Sunday, October 05, 2008
Fiscal Crisis: Assessment for Retirees: Go back to work?
So, what does all of this fiscal crisis mean for retirees? Oh, please—we’ve heard about dwindling IRA’s and 401K’s for the past two weeks. I dread the opening tomorrow, because underneath the emergency credit flow rescue, the fundamentals are bad. We don’t have an anchor on how to maintain our standard of living in a sustainable manner. Yes, we need a Pickens Plan and a number of them. Yet, that, to many seniors, seems like the next generation’s problem. But those are “our” kids and grandkids. I do recall, as I write this, the best students when I substitute taught. They’re going to have to solve this problem. They’re going to remember calculus test problems when they have to solve real ones.
And there is another reason to worry. The banking system is in disarray because the whole system that tells banks how much they can safely lend has broken down. That system resides in artificial financial instruments that no one understood. What happens is that the real economy comes back to real value in the products and work of real people.
So, some seniors are faced with going back to work. Maybe I am. There is a perception that employers won’t want us, because we will “cost” too much. I can imagine a future of night shifts at 7/11’s, “paying my dues” again, bringing back the mood of the military draft.
The best chance for employment is some scenario that takes advantage of a particular “wisdom” that a senior has accumulated. One looks for opportunities where intellectual or job disciplines need to be combined in unusual ways, analytical jobs involving “connecting the dots” that sometimes only older people will have enough life experiences to be able to see.
One observation is that a lot of senior employment opportunities have involved selling things. Thankfully, perhaps, the pressure to go to work selling cheesy financial products or lifestyle amenities might go away as the economic crisis exposes the folly of the “always be closing” sales mentality. On the other hand, employment in areas requiring “intimate” contact with others – something many people find unwelcome in our individualistic world – is likely to increase because of eldercare demographics.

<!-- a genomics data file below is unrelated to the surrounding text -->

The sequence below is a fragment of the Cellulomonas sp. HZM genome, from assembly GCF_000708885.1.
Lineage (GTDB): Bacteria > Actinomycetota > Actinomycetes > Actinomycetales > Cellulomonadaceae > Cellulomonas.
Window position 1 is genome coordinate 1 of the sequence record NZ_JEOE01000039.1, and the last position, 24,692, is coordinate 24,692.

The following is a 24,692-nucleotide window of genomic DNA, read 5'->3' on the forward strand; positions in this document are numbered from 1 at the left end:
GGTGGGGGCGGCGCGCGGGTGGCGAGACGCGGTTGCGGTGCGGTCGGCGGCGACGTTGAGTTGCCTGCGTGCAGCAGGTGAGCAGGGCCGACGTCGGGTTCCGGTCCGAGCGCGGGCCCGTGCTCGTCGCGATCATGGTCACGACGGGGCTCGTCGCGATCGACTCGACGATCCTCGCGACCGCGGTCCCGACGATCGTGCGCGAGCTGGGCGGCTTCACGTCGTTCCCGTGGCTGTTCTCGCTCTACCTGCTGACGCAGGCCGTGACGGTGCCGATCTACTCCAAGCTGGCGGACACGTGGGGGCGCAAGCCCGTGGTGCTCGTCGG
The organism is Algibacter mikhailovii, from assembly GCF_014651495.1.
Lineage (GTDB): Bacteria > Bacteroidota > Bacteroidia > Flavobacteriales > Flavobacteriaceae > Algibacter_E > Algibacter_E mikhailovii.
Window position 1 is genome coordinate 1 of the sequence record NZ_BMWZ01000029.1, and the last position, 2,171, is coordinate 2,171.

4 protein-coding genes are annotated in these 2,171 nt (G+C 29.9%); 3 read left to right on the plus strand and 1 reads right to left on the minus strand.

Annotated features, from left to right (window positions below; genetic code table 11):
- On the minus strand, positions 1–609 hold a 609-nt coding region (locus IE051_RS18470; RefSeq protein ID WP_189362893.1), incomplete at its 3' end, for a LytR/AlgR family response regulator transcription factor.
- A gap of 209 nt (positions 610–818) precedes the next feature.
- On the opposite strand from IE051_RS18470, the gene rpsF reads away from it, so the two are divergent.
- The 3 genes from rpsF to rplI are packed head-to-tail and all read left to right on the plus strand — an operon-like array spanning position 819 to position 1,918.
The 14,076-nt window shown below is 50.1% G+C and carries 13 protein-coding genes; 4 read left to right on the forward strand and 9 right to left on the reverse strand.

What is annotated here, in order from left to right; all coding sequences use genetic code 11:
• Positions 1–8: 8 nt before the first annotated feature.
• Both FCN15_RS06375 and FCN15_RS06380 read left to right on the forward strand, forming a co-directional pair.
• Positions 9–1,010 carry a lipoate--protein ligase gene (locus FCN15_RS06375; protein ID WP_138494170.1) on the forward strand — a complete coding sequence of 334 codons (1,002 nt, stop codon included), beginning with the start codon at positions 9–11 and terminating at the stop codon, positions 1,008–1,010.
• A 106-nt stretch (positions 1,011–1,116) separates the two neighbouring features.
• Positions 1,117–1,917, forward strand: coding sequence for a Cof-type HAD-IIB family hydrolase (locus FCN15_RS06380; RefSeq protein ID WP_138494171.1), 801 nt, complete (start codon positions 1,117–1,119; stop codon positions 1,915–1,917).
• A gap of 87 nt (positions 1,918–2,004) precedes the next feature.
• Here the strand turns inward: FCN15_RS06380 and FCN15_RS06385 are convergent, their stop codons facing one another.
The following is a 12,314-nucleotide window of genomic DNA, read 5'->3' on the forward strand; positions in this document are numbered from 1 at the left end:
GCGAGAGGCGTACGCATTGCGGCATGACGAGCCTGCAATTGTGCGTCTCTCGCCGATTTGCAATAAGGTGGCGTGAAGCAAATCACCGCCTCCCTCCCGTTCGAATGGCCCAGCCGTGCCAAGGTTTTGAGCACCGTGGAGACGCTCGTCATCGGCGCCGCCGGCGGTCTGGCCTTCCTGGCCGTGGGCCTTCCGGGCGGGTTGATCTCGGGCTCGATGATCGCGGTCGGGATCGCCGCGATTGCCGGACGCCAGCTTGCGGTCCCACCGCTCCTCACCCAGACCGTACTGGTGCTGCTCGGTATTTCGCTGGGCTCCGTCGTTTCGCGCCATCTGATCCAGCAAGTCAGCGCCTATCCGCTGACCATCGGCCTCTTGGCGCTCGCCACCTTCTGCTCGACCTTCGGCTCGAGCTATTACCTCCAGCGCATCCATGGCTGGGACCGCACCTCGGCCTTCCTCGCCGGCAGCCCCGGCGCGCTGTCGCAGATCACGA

It's important to remember that the almost exponential increase in the demand for end-of-life care could become a major component of the next major economic shock and public policy challenge.
The worst thing that could happen for the economy Monday morning (tomorrow!) might be if every retiree sold all of his or her stocks out of fear. You could have a run on equities just like a run on the banks or money market funds. Then the market would tailspin into an immediate depression dwarfing the size of the federal bailout on Friday.
The Metro section of the Sunday Washington Post has a story by Pamela Constable, “Struggling Seniors: A Fiscal Lesson for the Ages: For Some, the Economic Turmoil Is a Grim Reminder of Past Crises. For Others, It Marks a New Fear. Across the Region and Across the Spectrum, Residents Are Adjusting to Changes in Their Fortunes, link here.
Ther AARP links for job-finding for retirees are here and especially ("2008 Best Employers For Workers Over 50") this.